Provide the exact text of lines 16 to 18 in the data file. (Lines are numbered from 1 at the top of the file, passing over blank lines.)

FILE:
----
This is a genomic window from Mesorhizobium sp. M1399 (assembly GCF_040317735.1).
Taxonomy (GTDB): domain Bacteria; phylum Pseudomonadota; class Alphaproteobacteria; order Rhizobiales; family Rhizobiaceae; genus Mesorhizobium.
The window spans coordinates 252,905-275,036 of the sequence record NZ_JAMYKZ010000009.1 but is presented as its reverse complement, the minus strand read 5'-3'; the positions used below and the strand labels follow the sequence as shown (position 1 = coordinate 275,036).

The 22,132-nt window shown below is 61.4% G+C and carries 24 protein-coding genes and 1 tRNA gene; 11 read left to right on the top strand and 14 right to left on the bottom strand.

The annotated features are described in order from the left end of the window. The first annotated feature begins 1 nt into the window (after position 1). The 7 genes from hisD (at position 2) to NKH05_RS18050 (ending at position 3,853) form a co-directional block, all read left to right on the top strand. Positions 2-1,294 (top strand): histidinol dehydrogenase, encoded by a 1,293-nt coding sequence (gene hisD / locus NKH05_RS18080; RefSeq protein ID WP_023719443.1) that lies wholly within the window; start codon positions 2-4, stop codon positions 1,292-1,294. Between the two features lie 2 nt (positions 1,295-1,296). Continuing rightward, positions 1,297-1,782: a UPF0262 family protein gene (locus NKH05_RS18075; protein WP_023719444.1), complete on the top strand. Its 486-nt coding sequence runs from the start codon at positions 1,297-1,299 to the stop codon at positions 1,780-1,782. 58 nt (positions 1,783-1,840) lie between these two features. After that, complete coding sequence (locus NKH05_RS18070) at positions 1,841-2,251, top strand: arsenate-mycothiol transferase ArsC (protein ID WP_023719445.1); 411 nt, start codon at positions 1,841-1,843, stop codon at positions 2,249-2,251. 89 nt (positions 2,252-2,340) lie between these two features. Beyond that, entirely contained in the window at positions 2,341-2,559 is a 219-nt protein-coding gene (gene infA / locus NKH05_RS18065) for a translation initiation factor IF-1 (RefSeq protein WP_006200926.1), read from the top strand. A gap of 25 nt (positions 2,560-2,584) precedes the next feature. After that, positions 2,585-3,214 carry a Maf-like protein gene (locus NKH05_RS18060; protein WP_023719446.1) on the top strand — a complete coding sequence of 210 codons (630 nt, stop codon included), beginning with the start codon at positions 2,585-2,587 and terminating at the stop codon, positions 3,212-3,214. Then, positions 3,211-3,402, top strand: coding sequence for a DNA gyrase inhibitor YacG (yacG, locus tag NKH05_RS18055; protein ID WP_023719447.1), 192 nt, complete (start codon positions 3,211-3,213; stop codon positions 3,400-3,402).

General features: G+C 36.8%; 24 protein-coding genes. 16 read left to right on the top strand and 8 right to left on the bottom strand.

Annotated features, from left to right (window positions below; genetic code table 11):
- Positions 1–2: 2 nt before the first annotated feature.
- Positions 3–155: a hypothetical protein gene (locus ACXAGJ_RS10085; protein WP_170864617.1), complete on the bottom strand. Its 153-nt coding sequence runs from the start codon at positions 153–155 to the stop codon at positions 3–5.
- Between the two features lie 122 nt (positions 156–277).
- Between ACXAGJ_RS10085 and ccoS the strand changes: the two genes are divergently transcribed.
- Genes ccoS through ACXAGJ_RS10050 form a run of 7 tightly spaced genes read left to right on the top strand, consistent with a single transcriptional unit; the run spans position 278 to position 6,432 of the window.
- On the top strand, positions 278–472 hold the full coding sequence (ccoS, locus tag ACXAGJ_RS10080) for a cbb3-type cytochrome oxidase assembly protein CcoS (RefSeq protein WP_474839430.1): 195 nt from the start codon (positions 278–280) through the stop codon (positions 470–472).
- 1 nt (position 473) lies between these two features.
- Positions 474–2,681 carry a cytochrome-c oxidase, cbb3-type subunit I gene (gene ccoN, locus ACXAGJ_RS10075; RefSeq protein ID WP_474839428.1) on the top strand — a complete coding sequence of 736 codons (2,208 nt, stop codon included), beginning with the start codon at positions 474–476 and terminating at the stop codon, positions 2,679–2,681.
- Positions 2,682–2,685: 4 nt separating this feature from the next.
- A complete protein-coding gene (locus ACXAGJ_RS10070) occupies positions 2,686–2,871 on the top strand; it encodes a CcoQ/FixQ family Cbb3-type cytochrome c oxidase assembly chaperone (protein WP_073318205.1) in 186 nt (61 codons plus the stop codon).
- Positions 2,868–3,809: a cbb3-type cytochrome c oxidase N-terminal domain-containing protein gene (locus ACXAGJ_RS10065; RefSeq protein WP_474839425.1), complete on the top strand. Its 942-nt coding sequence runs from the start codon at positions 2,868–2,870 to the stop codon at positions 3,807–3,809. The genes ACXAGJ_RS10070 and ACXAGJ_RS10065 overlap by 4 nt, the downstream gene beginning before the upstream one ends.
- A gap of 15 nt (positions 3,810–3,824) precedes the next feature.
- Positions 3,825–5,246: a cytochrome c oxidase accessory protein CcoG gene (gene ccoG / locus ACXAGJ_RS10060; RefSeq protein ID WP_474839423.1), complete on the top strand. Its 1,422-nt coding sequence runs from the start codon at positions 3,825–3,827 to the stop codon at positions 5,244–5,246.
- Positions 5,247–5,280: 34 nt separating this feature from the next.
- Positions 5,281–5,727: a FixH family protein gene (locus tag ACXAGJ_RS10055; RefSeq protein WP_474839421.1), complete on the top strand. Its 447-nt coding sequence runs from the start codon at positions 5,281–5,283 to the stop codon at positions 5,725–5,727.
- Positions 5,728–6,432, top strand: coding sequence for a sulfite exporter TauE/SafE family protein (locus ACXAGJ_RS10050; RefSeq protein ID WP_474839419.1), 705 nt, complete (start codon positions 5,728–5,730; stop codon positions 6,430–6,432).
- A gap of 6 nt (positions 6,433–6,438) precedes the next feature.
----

- Positions 2,682–2,685: 4 nt separating this feature from the next.
- A complete protein-coding gene (locus ACXAGJ_RS10070) occupies positions 2,686–2,871 on the top strand; it encodes a CcoQ/FixQ family Cbb3-type cytochrome c oxidase assembly chaperone (protein WP_073318205.1) in 186 nt (61 codons plus the stop codon).
- Positions 2,868–3,809: a cbb3-type cytochrome c oxidase N-terminal domain-containing protein gene (locus ACXAGJ_RS10065; RefSeq protein WP_474839425.1), complete on the top strand. Its 942-nt coding sequence runs from the start codon at positions 2,868–2,870 to the stop codon at positions 3,807–3,809. The genes ACXAGJ_RS10070 and ACXAGJ_RS10065 overlap by 4 nt, the downstream gene beginning before the upstream one ends.